Klobuchar warns against fraud


Nobody from the public showed up for the presentation in the Princeton library last Thursday to see the short video on the efforts of U.S. Sen. Amy Klobuchar, D-Minnesota, who is co-authoring legislation to deal with fraud that often targets senior citizens.

The video’s message might be useful, especially to those reaching retirement age.

The two bills’ proposals Klobuchar is leading are the Guardian Accountability and Senior Protection Act as well as the STOP Identity Theft Act.

The Guardian act is designed to prevent abuse of elders by strengthening oversight and accountability for court-appointed guardians. More than 20,000 Minnesotans have court-appointed guardians or conservators who manage their personal and financial affairs.

The STOP Identity Theft Act is aimed at criminals filing false tax forms to get someone else’s tax refund. Criminals are increasingly doing this by using stolen identities, according to Klobuchar.

Klobuchar, in her video, quoted a New York Times story stating that identity thieves filed at least 2.6 million false tax returns last year, double the number in 2011. The legislation, if passed, would focus law enforcement resources and increase the penalties for such fraud. Klobuchar, who is an attorney, is on the U.S. Senate’s Commerce Committee that focuses on consumer protection issues and is also on the Judiciary Committee that oversees law enforcement and court issues.

Sammy Clark, the state director for Klobuchar’s office in Minnesota, spoke briefly about the fraud matter after the video was completed. He said that filing a false tax return to get someone else’s refund creates two victims. One is the U.S. government that is out the money if they don’t find and convict the perpetrator. The other is the victim who was supposed to get the refund.

Even if the person entitled to the refund finally receives it, they must first go through the hassle of proving to the IRS that they are the legitimate filer, Clark said.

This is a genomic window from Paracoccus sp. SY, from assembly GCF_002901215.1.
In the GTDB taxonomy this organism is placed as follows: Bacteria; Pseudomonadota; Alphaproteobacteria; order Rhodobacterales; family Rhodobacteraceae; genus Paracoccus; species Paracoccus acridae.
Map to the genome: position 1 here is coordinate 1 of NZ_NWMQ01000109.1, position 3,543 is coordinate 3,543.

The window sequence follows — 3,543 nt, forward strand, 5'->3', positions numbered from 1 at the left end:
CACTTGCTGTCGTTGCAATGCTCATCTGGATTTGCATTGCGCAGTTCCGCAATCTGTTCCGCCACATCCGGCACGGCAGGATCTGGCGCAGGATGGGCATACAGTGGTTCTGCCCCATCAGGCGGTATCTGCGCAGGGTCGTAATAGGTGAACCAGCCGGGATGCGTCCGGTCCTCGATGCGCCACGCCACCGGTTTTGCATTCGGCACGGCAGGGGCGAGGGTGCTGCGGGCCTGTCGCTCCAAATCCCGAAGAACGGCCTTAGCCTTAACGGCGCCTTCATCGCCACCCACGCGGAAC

Clark told of a man in Circle Pines who turned to Klobuchar’s office for help after he was told by the IRS that he had filed twice to get his refund. What happened was someone had fraudulently filed before him, using his identity. Then the Circle Pines man filed, not having any idea of the fraud that had been perpetrated.

According to Clark, the IRS detected 940,000 fraudulent tax returns in 2010 for a $6.5 billion loss and the IRS estimated another $5.2 billion went undetected.

Klobuchar, Clark and Klobuchar’s communications specialist, Ben Hill (who spoke by phone later), noted that with the avalanche of baby boomers, known as the “Silver Tsunami,” reaching retirement age now, there is more opportunity for crooks. (Baby boomers are often defined as having been born between 1946 and 1964 because of the high number of births following World War II.)

Senior citizens have about 70 percent of the country’s wealth and so criminals are enticed to focus on this group, Klobuchar and Hill stated.

Clark also talked about the grandfather scam that has been occurring across the country. It is the one where a criminal will call a senior citizen and claim to be their grandchild, who is in trouble in Canada or some other far-off place, and wants the grandparent to wire them money right away to help them. Callers might say they are in jail or have been in an accident.

Another contributing factor in the rise of fraud is the many social media outlets for people trying to steal identities and personal information.

Princeton Police Chief Brian Payne was asked last Friday for comment on the grandfather scam and he agreed that it is prevalent. Payne urged anyone receiving a call from someone claiming to be their grandchild and wanting financial help to first call their police department to check it out.

One golden rule often cited by law enforcement and financial institutions is for people not to respond to telephone calls where the caller wants personal information, such as numbers for bank accounts, Social Security, credit cards or licenses. Banks have repeatedly put out literature stating that a bank is not going to seek customer financial information by telephoning them.

“It’s a shameful thing,” Payne said. These senior citizens who are victims of such fraud are “honest, hardworking people” who want to help someone out, he said.